Method 2: Using Logstash only (with the output plugin for Azure Data Explorer)

chart22.jpg

Use Logstash as a pipeline for both exporting data from Elasticsearch and ingesting it into Azure Data Explorer. When you use this method, you should manually create the Azure Data Explorer destination table and define the ingestion mapping. (You can automatically generate the destination table and the table mapping by using One-Click Ingestion with sample data, as described in method 1 first, and then use method 2 for the rest of the data)

 

Summary 

In this blog post, we talked about the advantages of Azure Data Explorer, went over several visualizations options, including the open-source Kibana-Azure Data Explorer connector, and introduced a variety of ways you can ingest your ongoing data into Azure Data Explorer. Then, we presented two ways to migrate historical data from Elasticsearch to Azure Data Explorer. 
In the appendix, you can find two step-by-step sample scenarios for historical data migration. 
Please do not hesitate to contact our team or leave a comment if you have any questions or concerns.

 

AppendixStep-by-step example of historical data migration

 

Method 1: Logstash and One-Click Ingestion 

  1. Use Logstash to export the relevant data to migrate from Elasticsearch into a CSV or a JSON file. Define a Logstash configuration file that uses the Elasticsearch input plugin to receive events from ElasticsearchThe output will be a CSV or a JSON file.
    1. To export your data to a CSV file: use the CSV output plugin. For this example, the config file should look like this:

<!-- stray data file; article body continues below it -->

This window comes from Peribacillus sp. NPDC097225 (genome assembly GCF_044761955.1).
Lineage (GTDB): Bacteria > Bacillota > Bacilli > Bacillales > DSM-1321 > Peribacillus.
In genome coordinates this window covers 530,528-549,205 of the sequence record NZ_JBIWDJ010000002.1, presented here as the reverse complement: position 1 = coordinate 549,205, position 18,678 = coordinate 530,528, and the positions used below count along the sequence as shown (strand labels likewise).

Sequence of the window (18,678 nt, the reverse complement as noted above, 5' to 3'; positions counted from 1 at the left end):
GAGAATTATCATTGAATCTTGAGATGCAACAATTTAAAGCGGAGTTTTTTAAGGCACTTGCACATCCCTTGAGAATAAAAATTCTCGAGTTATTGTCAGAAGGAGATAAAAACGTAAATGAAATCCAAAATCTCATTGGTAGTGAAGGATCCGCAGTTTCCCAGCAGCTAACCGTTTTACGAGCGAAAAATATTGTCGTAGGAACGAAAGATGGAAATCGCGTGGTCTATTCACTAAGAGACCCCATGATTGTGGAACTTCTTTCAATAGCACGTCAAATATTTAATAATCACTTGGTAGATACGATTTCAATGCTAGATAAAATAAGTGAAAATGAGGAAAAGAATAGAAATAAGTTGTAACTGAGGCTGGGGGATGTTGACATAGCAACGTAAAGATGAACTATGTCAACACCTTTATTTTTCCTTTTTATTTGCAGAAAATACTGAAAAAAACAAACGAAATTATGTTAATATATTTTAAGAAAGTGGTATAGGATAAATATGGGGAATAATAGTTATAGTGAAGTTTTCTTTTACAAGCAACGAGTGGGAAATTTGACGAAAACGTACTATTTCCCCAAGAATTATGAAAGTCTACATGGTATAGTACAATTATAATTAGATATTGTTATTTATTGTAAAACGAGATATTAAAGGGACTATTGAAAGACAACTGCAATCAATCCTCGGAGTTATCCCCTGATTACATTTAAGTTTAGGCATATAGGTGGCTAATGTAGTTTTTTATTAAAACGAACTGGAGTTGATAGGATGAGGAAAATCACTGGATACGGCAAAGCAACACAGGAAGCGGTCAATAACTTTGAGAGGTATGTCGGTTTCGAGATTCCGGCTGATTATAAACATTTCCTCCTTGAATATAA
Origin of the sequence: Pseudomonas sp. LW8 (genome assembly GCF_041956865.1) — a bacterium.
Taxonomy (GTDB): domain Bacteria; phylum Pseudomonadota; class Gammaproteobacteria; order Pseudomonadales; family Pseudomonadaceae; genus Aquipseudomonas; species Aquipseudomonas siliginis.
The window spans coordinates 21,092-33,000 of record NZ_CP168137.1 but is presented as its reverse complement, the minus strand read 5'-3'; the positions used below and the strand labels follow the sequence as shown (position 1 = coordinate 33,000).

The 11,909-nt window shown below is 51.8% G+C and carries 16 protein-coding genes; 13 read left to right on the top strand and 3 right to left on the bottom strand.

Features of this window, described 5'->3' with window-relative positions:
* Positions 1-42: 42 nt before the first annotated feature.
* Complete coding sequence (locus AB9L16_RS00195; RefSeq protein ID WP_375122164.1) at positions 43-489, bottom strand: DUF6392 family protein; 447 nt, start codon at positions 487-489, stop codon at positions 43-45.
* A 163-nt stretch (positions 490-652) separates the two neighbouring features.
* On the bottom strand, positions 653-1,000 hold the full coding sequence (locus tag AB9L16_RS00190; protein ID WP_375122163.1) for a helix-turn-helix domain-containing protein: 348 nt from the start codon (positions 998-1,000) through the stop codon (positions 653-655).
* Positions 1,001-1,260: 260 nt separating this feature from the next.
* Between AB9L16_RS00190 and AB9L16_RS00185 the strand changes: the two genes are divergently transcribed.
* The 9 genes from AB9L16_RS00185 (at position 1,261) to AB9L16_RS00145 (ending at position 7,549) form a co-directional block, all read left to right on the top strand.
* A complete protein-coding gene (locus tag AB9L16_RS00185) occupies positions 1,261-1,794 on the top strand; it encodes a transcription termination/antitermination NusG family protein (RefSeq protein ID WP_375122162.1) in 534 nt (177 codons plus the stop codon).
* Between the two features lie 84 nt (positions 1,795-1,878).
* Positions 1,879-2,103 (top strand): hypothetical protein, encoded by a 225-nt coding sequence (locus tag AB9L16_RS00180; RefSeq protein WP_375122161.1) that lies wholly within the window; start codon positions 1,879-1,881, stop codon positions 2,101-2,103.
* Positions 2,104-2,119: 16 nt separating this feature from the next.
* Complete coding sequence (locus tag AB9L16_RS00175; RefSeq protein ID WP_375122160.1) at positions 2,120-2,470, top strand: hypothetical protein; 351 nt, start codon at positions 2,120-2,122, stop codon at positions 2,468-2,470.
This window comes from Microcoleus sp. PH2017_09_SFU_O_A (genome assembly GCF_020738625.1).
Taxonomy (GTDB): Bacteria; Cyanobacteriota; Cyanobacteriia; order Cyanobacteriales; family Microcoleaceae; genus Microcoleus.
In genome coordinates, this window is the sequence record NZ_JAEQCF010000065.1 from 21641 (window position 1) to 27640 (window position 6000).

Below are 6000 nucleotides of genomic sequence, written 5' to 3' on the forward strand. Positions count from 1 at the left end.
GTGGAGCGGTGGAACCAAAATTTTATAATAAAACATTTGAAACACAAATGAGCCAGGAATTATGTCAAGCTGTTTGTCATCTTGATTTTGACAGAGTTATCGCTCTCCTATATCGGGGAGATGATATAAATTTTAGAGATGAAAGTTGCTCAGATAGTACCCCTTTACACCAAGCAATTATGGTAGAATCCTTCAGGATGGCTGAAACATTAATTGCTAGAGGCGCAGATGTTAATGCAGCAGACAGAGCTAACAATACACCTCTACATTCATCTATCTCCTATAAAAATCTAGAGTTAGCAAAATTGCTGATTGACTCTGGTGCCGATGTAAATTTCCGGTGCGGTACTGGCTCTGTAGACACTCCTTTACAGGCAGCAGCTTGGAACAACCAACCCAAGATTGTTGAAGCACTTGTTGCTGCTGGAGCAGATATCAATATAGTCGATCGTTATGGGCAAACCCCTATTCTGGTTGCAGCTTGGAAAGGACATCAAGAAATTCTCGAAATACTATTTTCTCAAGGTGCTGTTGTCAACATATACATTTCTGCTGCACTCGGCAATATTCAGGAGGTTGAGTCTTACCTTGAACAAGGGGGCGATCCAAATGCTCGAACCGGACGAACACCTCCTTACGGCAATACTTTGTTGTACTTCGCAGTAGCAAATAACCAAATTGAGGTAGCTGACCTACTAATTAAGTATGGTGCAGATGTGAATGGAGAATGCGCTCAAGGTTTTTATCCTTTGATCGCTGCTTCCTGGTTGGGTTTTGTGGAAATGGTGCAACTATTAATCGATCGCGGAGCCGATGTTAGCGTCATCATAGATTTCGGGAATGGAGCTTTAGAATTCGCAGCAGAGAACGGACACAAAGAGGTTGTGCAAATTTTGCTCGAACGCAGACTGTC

# Sample Logstash configuration: Elasticsearch -> CSV file input { # Read documents from Elasticsearch matching the given query elasticsearch { hosts => ["http://localhost:9200"] index => "storm_events" query => '{ "query": { "range" : { "StartTime" : { "gte": "2000-08-01 01:00:00.0000000", "lte": "now" }}}}' } } filter { ruby { init => " begin @@csv_file = 'data-csv-export.csv' @@csv_headers = ['StartTime','EndTime','EpisodeId','EventId','State','EventType'] if File.zero?(@@csv_file) || !File.exist?(@@csv_file) CSV.open(@@csv_file, 'w') do |csv| csv << @@csv_headers end end end " code => " begin event.get('@metadata')['csv_file'] = @@csv_file event.get('@metadata')['csv_headers'] = @@csv_headers end " } } output { csv { # elastic field name fields => ["StartTime","EndTime","EpisodeId","EventId","State","EventType"] # This is path where we store output. path => "./data-csv-export.csv" } }

      This config file specifies that the ‘input’ for this process is the Elasticsearch cluster, and the ‘output’ is the CSV file.  

      • Implementation note:The filter plugin adds a header with the field names to the CSV file's first lineThis way, the destination table will be auto built with these column names. The plugin uses the ‘init option of the Ruby plugin to add the header at Logstash startup-time. 
    2. Alternatively, you can export your data to a JSON file, using the file output format.
      This is what our Logstash config file looks like: